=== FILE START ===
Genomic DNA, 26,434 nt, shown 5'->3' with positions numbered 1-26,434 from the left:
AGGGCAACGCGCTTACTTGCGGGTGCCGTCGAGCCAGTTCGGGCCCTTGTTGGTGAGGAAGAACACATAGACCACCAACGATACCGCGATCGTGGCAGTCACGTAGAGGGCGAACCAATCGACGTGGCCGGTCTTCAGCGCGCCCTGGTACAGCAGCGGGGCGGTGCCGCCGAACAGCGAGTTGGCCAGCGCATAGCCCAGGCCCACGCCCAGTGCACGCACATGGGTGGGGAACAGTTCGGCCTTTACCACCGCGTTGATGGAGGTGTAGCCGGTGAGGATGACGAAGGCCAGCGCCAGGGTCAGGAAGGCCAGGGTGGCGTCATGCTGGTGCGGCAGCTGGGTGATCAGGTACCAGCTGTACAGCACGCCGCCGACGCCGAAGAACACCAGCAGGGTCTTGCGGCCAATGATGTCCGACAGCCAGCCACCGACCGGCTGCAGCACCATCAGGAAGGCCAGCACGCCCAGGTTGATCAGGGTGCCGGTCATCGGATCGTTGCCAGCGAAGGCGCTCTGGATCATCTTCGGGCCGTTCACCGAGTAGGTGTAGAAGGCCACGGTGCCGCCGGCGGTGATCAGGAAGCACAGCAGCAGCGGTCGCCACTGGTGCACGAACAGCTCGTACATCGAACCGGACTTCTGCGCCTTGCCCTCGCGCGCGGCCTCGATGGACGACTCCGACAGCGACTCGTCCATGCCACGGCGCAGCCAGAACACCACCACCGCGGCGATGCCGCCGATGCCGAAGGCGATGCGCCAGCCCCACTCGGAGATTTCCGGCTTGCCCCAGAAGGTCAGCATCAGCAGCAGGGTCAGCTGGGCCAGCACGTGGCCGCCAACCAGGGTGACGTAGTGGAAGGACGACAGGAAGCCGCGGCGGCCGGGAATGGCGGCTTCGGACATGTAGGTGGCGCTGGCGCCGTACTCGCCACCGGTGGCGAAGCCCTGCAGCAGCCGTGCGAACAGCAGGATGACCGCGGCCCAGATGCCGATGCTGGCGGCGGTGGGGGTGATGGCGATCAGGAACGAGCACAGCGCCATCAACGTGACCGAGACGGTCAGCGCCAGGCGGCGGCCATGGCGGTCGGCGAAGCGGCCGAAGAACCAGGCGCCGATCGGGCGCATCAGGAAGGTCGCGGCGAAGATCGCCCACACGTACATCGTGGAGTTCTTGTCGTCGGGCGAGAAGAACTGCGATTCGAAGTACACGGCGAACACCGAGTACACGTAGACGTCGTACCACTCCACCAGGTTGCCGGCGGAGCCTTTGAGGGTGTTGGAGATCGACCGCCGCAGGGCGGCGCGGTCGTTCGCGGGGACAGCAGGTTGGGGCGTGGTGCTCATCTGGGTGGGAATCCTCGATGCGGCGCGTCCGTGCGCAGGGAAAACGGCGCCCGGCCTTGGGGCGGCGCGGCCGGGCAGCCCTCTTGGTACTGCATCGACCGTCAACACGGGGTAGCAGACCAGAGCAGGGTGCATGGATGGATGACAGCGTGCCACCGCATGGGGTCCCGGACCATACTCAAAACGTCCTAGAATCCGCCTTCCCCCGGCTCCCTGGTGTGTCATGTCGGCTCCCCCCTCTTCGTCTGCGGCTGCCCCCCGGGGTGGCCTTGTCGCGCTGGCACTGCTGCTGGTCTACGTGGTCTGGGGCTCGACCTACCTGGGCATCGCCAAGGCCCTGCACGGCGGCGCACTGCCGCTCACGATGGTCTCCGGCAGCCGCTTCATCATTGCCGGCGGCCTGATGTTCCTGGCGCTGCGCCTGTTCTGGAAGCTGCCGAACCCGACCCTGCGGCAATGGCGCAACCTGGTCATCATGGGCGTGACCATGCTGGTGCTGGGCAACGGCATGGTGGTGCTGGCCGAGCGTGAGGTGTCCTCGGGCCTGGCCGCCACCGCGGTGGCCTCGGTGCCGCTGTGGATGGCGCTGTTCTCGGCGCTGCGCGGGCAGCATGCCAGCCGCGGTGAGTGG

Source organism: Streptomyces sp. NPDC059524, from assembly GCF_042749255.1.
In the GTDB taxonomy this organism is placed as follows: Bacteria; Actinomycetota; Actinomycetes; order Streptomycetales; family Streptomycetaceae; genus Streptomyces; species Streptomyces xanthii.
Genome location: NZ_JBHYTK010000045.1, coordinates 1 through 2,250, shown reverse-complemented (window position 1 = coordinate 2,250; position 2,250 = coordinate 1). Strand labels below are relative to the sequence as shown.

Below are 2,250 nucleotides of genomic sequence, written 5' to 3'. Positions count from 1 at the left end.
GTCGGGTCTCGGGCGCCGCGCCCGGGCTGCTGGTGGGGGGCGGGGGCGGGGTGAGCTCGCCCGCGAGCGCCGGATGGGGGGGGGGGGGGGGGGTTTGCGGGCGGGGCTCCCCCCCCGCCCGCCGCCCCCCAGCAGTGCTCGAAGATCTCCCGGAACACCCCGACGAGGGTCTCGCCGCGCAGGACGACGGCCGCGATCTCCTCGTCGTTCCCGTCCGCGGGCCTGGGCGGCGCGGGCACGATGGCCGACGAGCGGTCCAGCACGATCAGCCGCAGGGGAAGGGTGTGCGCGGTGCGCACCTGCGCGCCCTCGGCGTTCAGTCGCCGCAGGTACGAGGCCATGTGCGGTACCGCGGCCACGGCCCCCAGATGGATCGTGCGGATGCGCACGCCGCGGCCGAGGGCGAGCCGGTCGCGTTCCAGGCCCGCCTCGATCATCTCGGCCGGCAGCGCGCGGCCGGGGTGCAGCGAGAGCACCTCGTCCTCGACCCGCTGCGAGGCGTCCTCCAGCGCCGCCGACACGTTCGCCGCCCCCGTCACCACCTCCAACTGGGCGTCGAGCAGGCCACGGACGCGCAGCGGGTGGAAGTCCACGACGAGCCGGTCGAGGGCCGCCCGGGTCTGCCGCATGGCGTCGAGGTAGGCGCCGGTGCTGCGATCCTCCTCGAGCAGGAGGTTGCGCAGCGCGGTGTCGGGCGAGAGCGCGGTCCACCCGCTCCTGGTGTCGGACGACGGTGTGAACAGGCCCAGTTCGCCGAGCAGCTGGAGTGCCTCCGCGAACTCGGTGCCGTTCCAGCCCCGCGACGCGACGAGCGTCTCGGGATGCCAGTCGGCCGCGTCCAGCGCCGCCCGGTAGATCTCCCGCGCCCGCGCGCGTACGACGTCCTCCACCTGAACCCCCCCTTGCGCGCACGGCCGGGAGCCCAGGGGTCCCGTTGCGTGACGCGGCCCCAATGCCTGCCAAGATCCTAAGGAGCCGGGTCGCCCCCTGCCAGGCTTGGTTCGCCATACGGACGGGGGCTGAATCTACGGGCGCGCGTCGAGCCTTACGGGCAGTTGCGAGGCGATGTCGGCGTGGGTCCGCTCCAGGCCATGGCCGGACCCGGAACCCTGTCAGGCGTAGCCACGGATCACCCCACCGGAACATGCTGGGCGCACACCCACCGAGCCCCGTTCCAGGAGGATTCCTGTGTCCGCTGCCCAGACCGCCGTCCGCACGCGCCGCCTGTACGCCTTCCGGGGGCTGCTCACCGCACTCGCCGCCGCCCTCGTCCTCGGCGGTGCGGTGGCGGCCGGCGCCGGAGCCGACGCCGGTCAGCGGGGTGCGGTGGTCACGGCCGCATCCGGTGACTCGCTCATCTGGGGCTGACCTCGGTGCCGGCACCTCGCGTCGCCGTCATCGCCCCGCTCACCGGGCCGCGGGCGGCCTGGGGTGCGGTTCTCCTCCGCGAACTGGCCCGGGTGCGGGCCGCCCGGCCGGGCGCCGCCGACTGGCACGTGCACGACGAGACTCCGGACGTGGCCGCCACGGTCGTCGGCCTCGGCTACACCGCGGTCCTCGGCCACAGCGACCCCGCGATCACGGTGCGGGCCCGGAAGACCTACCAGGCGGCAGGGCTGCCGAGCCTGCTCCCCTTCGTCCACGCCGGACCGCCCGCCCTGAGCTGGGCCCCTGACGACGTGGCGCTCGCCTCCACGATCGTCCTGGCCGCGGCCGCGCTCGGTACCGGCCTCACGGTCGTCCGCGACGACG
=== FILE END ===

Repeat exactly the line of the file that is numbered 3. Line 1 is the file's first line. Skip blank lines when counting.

Source organism: Streptomyces sp. NPDC059524, from assembly GCF_042749255.1.